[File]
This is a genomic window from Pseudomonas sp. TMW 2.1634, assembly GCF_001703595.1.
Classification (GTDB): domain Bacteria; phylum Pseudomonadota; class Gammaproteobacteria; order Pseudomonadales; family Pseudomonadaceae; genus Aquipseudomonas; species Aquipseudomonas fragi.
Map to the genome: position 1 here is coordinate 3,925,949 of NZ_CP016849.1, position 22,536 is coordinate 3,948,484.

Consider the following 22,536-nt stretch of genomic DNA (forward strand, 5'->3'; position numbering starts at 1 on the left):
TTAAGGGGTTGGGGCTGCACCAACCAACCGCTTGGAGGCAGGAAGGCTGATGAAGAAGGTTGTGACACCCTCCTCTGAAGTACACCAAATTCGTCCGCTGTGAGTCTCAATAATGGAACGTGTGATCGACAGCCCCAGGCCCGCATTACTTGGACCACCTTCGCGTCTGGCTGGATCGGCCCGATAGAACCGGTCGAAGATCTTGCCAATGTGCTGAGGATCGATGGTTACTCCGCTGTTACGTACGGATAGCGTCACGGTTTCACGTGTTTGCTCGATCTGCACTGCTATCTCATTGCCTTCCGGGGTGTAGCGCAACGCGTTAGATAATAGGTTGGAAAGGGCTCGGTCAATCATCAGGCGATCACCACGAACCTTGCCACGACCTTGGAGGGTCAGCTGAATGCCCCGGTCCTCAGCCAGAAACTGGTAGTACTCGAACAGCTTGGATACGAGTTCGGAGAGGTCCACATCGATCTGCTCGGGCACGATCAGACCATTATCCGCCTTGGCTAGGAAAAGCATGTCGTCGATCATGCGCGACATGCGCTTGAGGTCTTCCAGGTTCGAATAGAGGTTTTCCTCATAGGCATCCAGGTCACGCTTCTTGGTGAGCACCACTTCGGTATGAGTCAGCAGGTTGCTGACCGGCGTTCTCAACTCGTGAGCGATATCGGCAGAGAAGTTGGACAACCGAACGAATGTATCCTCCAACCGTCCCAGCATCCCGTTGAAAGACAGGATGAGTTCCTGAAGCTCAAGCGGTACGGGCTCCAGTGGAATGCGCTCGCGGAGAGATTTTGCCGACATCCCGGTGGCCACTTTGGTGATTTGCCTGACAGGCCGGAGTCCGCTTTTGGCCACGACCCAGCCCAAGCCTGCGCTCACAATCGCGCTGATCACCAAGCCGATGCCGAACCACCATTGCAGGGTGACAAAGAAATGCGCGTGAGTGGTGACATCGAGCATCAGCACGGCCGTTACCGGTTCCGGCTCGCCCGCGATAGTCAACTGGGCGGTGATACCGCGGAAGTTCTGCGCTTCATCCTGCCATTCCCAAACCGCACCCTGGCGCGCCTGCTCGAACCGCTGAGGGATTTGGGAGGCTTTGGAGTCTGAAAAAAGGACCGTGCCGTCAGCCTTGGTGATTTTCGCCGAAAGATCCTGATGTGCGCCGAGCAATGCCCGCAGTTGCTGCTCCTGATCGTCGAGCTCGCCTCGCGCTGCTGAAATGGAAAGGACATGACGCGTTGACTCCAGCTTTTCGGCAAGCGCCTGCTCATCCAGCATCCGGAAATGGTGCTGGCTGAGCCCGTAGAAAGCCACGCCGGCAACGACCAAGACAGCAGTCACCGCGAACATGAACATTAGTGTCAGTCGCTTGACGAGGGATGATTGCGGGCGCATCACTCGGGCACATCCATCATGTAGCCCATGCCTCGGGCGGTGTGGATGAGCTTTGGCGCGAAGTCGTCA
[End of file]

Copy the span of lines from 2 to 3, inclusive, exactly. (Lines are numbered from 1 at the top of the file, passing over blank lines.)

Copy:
Classification (GTDB): domain Bacteria; phylum Pseudomonadota; class Gammaproteobacteria; order Pseudomonadales; family Pseudomonadaceae; genus Aquipseudomonas; species Aquipseudomonas fragi.
Map to the genome: position 1 here is coordinate 3,925,949 of NZ_CP016849.1, position 22,536 is coordinate 3,948,484.